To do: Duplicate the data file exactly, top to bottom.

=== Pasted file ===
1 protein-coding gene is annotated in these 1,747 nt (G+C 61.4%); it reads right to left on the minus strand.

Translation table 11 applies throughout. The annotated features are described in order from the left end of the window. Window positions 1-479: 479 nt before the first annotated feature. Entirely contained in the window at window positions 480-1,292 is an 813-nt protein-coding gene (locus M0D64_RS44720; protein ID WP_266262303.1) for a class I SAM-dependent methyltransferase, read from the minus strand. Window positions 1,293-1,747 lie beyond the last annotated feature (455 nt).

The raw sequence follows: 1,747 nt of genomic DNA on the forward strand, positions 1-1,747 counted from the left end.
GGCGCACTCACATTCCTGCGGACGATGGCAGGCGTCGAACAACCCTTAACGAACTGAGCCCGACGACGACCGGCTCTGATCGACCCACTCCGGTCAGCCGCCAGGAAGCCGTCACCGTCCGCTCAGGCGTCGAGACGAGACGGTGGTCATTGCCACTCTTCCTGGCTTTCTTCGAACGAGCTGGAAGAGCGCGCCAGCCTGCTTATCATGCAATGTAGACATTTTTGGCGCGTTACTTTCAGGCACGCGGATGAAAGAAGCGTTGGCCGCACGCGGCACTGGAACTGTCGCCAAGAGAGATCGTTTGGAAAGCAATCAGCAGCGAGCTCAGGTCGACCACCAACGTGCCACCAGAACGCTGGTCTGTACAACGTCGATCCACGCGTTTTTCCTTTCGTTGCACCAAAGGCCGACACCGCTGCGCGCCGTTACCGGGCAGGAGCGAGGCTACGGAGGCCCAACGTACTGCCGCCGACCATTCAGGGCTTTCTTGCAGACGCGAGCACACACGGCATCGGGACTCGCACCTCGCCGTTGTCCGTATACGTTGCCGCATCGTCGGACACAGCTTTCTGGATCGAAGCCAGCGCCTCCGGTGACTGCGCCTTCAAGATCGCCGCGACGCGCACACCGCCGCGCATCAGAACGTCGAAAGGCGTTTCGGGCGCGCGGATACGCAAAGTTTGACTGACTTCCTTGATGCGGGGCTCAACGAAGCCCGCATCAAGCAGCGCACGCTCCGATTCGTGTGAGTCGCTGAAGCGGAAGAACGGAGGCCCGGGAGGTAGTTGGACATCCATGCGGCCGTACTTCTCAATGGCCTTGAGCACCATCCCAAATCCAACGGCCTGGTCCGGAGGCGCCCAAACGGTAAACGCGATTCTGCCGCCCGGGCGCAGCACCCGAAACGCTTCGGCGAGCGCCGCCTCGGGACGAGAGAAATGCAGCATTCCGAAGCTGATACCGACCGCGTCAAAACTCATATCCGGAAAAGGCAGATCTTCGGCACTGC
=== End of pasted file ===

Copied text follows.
1 protein-coding gene is annotated in these 1,747 nt (G+C 61.4%); it reads right to left on the minus strand.

Translation table 11 applies throughout. The annotated features are described in order from the left end of the window. Window positions 1-479: 479 nt before the first annotated feature. Entirely contained in the window at window positions 480-1,292 is an 813-nt protein-coding gene (locus M0D64_RS44720; protein ID WP_266262303.1) for a class I SAM-dependent methyltransferase, read from the minus strand. Window positions 1,293-1,747 lie beyond the last annotated feature (455 nt).

The raw sequence follows: 1,747 nt of genomic DNA on the forward strand, positions 1-1,747 counted from the left end.
GGCGCACTCACATTCCTGCGGACGATGGCAGGCGTCGAACAACCCTTAACGAACTGAGCCCGACGACGACCGGCTCTGATCGACCCACTCCGGTCAGCCGCCAGGAAGCCGTCACCGTCCGCTCAGGCGTCGAGACGAGACGGTGGTCATTGCCACTCTTCCTGGCTTTCTTCGAACGAGCTGGAAGAGCGCGCCAGCCTGCTTATCATGCAATGTAGACATTTTTGGCGCGTTACTTTCAGGCACGCGGATGAAAGAAGCGTTGGCCGCACGCGGCACTGGAACTGTCGCCAAGAGAGATCGTTTGGAAAGCAATCAGCAGCGAGCTCAGGTCGACCACCAACGTGCCACCAGAACGCTGGTCTGTACAACGTCGATCCACGCGTTTTTCCTTTCGTTGCACCAAAGGCCGACACCGCTGCGCGCCGTTACCGGGCAGGAGCGAGGCTACGGAGGCCCAACGTACTGCCGCCGACCATTCAGGGCTTTCTTGCAGACGCGAGCACACACGGCATCGGGACTCGCACCTCGCCGTTGTCCGTATACGTTGCCGCATCGTCGGACACAGCTTTCTGGATCGAAGCCAGCGCCTCCGGTGACTGCGCCTTCAAGATCGCCGCGACGCGCACACCGCCGCGCATCAGAACGTCGAAAGGCGTTTCGGGCGCGCGGATACGCAAAGTTTGACTGACTTCCTTGATGCGGGGCTCAACGAAGCCCGCATCAAGCAGCGCACGCTCCGATTCGTGTGAGTCGCTGAAGCGGAAGAACGGAGGCCCGGGAGGTAGTTGGACATCCATGCGGCCGTACTTCTCAATGGCCTTGAGCACCATCCCAAATCCAACGGCCTGGTCCGGAGGCGCCCAAACGGTAAACGCGATTCTGCCGCCCGGGCGCAGCACCCGAAACGCTTCGGCGAGCGCCGCCTCGGGACGAGAGAAATGCAGCATTCCGAAGCTGATACCGACCGCGTCAAAACTCATATCCGGAAAAGGCAGATCTTCGGCACTGC